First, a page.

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Interesting idea, bad execution
Author: Virtualizer | Date: 2018/05/01 | Rating: 4/10

Virtual Lab is a weird game. Like, really weird. Not only is the game notorious for being rushed to the market and misspelling Nintendo as "Ninntenndo" on the game box and label, it is also known as one of the "Holy Grails" of the Virtual Boy. It is also one of the 4 puzzle games for the VB, but does it hold up to the rest? Well...

-Concept: 8/10
Some of you who have played this game before might be wondering why I gave the concept such a high rating, but let me explain. The premise of the game is connecting pipes/Myuus/worms, whatever you wanna call them, to each other. Connecting them and finishing them off with a stub erases them. Connecting 10 or more worms erases the bottom row of the playing field. Oddly enough, the gameplay managed to be very addicting to me, but not enough to warrant a long play session. However, this might be the only good thing about this game...

-Story: 4/10
You wouldn't think a game like this would have a fleshed out story, but surprisingly, it does! A scientist called Dr. Karagiri has been researching a lifeform called "Myuu" with his scientist group on a laboratory in space. However, someone changed the climate control of the laboratory and Karagiri with his assistant Kai, found out that the Myuu had multiplied to a bunch of pieces. The two geniuses leave sorting things out to a 13-year old girl Lisa, who must restore things back to normal with the magic of puzzle solving!
The same girl also accompanies you througout the game on the side of the puzzle field, which leads us to...

-Graphics: 2/10
I think nearly every game on the Virtual Boy library has a right to be on the system, but honestly, there is no reason for this one to be on the VB. Not only are the graphics laughably blocky, the game only uses 3D for the stars in the background and the score numbers. The only thing I can commend them for is the dance Lisa makes when you connect a row succesfully, and even that animation consists of...3 frames. Great job, J-Wing. Great job.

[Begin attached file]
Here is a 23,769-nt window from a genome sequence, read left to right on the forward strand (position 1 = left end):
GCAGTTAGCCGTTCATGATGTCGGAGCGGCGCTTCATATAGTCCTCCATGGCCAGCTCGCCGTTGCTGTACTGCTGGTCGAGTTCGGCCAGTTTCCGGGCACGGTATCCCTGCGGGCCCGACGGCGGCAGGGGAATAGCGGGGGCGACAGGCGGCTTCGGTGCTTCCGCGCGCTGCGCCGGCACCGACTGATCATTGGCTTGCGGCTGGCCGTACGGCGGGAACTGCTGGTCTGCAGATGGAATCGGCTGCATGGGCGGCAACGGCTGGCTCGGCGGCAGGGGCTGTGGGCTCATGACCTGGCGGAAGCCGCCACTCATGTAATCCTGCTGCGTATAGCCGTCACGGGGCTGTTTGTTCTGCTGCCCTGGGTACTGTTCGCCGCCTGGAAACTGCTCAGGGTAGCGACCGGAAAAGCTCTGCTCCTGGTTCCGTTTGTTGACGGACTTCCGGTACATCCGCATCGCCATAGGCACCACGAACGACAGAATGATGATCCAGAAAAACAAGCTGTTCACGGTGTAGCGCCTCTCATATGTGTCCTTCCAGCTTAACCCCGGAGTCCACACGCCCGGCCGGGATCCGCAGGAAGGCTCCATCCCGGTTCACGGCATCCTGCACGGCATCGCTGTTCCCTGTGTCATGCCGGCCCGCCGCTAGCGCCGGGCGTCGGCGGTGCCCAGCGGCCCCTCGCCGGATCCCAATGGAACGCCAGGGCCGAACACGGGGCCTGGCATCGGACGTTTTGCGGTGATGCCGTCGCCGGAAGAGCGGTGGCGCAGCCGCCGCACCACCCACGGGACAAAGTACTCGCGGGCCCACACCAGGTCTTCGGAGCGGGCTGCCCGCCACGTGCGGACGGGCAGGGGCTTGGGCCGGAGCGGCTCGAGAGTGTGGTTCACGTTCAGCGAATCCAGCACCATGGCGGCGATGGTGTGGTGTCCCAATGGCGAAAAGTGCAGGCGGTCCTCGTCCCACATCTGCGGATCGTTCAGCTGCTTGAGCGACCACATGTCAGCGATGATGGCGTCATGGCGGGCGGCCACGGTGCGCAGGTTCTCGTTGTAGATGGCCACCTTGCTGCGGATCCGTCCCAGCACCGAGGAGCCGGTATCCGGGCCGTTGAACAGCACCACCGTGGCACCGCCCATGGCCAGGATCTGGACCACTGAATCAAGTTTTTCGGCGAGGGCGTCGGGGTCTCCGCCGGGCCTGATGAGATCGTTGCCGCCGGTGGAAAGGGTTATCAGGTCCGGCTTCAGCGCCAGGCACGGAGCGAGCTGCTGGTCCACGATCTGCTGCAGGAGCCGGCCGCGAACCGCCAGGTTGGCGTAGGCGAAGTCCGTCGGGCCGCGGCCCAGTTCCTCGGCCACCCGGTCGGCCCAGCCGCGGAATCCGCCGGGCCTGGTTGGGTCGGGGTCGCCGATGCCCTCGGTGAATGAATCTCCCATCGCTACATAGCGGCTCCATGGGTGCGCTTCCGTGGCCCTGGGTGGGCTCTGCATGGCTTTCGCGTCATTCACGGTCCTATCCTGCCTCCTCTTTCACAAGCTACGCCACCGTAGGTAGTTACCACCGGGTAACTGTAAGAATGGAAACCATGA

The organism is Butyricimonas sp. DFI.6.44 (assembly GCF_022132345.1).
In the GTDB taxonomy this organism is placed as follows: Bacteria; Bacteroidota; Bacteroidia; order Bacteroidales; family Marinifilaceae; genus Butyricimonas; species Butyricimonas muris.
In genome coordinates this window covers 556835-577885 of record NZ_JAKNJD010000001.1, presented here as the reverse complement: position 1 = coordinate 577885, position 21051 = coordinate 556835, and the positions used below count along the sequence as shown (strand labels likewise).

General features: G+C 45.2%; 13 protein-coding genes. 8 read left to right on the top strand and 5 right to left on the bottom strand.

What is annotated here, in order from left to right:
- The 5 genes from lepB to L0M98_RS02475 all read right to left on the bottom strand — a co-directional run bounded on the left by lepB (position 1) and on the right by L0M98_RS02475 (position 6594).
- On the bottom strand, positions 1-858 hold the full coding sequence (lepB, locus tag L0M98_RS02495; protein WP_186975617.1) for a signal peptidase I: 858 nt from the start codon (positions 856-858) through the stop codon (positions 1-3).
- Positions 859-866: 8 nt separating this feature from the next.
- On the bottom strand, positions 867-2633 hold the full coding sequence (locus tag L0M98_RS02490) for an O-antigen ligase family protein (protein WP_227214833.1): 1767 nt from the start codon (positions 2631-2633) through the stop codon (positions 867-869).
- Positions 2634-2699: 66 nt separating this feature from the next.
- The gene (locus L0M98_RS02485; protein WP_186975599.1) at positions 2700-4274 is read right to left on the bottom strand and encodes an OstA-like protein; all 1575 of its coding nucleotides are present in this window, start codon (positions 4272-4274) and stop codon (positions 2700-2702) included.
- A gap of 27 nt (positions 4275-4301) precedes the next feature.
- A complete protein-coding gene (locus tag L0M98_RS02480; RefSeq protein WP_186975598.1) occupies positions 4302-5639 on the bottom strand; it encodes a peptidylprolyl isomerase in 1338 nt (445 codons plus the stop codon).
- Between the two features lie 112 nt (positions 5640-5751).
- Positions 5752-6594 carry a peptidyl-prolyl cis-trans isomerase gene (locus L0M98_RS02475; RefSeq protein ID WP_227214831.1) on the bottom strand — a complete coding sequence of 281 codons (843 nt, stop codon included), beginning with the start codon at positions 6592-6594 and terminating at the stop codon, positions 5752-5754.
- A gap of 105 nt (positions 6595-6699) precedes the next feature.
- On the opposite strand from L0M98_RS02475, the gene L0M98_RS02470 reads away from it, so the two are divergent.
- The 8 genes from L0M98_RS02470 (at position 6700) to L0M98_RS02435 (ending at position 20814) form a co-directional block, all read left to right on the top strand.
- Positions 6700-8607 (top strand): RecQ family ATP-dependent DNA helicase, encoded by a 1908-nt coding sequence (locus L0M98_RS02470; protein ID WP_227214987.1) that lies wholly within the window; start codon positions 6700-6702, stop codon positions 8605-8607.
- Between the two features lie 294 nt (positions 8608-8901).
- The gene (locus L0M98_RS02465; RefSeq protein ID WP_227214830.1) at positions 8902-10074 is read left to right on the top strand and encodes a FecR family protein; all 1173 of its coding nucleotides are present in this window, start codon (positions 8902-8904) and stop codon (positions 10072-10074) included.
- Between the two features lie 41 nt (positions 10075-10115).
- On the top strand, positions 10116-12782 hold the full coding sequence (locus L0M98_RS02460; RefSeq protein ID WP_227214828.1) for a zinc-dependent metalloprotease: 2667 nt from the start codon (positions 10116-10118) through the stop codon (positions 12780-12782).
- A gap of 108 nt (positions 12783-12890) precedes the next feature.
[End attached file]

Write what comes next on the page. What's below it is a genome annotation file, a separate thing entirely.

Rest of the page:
-Controls: 3/10
Good controls are crucial to a puzzle game, and the folks at J-Wing screwed up big time. Even the slightest nub of the D-pad sends your next piece further than expected. If you do manage to play carefully enough, you can get used to it, but it is still not an excuse for these kinds of awful controls.

-Sound: 1/10
Do you know someone who thinks VB causes headaches in one way or another? Introduce them to this soundtrack and prove them right.

In all seriousness, this soundtrack is really bad. There are only 2 songs in the entire game and both of them sound blocky and dull. This is a 32-bit system folks! Granted, it has a 16-bit stereo, but still! This is just painful to listen to!

Replayability: 0/10 or 7/10
Two ratings?! Whaaaaat?! Let me explain. If you don't enjoy this game, it might be for the better. You're really not missing much. There are several dozen of stages for you to conquer, but all it does is introduce more pieces for you to place at once and difficult ramping up.

However, if you can overcome it's flaws and appreciate the concept of Virtual Lab, I think you're in for a treat. The many levels do make up for it, and I found myself playing many more stages than I ever thought I would. Just don't go expecting anything spectacular.

-Overall thoughts-
It's very hard to recommend this game. It's not fun, and it's pretty much an incomplete mess. The prices this game is going for is only for the hardcore collector, but I do think you should give it a chance and play it on an emulator if possible. This game is truly an oddity, and its very existence might just be as odd as the game itself.